Award-winning ex-BBC radio producer sold crystal meth at sex parties to clients
A former BBC radio producer befriended clients of his interior design business and sold them drugs at sex parties, a court has heard.
Alexander Parkin, who worked on BBC Radio 3’s Late Junction show, won nine Sony awards for his work.
The 45-year-old was first convicted of drug trafficking in 2016.
At the time, he admitted to selling GBL to famous lawyer Henry Hendron after the death of Hendron’s boyfriend, Miguel Jimenez, 18.
Hendron was sentenced to 140 hours of unpaid labor after pleading guilty to possession with intent to provide.
Parkin was also tried in 2017 over allegations that he sold crystal meth, ecstasy and GBL ‘liquid ecstasy’ from his apartment in Marylebone, but was cleared. .
But he has now admitted to being in possession of crystal meth with the intention of supplying and being concerned with the supply of Class A drugs after 123g was discovered in his apartment on September 29 last year.
The Oxford graduate now has an interior design business and befriends clients before inviting them to his parties and selling chemsex drugs at “cost prices,” Kingston Crown Court said.
He was selling crystal meth for around £ 25 a gram and making no profit, it was said.
Experts who analyzed Parkin’s phone messages said he used the drug’s slang, including “Fanta” for MDMA, “water” for GBL and “tea” for crystal meth.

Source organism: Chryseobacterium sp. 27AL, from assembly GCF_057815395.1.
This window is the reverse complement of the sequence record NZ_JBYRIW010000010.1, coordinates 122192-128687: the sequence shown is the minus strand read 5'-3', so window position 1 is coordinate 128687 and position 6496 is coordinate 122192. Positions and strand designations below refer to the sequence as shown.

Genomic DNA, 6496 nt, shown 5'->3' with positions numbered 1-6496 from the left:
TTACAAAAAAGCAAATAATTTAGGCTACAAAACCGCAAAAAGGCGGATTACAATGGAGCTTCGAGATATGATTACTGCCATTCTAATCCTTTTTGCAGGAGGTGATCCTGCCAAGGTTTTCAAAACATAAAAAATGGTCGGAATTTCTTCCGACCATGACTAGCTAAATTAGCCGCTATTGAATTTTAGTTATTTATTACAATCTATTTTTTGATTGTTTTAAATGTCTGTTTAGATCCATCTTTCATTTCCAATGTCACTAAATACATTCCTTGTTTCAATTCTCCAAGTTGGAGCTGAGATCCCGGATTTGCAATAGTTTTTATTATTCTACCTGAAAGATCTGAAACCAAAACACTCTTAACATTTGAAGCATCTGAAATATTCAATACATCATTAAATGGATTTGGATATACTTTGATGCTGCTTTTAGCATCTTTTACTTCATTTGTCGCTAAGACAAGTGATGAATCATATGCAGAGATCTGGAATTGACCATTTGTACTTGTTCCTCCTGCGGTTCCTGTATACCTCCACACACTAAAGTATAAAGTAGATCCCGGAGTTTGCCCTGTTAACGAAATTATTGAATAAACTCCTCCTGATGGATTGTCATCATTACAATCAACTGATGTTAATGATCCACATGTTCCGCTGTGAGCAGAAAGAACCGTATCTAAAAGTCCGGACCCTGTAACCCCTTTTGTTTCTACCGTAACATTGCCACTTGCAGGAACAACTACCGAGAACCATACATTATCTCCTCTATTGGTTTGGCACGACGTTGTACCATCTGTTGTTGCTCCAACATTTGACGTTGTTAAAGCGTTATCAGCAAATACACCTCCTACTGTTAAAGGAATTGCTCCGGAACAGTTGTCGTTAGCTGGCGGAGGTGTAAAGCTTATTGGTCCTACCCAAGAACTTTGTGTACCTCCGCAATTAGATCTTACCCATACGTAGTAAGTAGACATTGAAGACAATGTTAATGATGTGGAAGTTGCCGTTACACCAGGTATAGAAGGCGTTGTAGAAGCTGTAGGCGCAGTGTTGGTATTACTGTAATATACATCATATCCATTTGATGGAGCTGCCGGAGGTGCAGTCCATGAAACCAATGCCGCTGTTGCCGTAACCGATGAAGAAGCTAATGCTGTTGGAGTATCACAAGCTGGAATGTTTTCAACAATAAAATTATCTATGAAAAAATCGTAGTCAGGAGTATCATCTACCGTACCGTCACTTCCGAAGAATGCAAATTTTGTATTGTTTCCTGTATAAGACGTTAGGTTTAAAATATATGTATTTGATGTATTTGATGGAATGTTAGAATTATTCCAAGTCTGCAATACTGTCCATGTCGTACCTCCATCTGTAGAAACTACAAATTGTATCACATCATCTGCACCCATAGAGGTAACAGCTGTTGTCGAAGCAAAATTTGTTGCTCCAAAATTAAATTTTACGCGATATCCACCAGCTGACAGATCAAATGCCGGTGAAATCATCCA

Jonathan Hardy, defending, said: “One of his character traits is warmth, love and generosity towards others. It may seem foreign in the world of drugs.”
Judge Jonathan Davies replied: “This is exceptional, to do it out of generosity.”
Police arrived at his south London apartment after finding evidence of drug trafficking on another suspect’s phone, and a specialized search team found 123g of methamphetamine hidden “in cover-ups artisanal, ”said the court.
Prosecutor David Povall said Mr. Parkin was a “drug user, addict” and there was “a” financial motive, but there was no account to estimate profit.
Parkin’s lawyer said the drugs were not sold for profit but “for fun” at sex parties because his client was a “party man”.
He added, “I present this defendant as someone exceptional in his generosity of spirit. In his giving up of profit and winning friends and bringing them to his home for their special benefit.
“His benevolence and proven skill in handling the wholesale drug trade and organizing these sex parties for the pleasure of his friends means that pleasure is profit. If pleasure is profit, your honor can now distinguish him from those. who want gold watches and luxury cars. “
Judge Davies adjourned the sentence until March 1.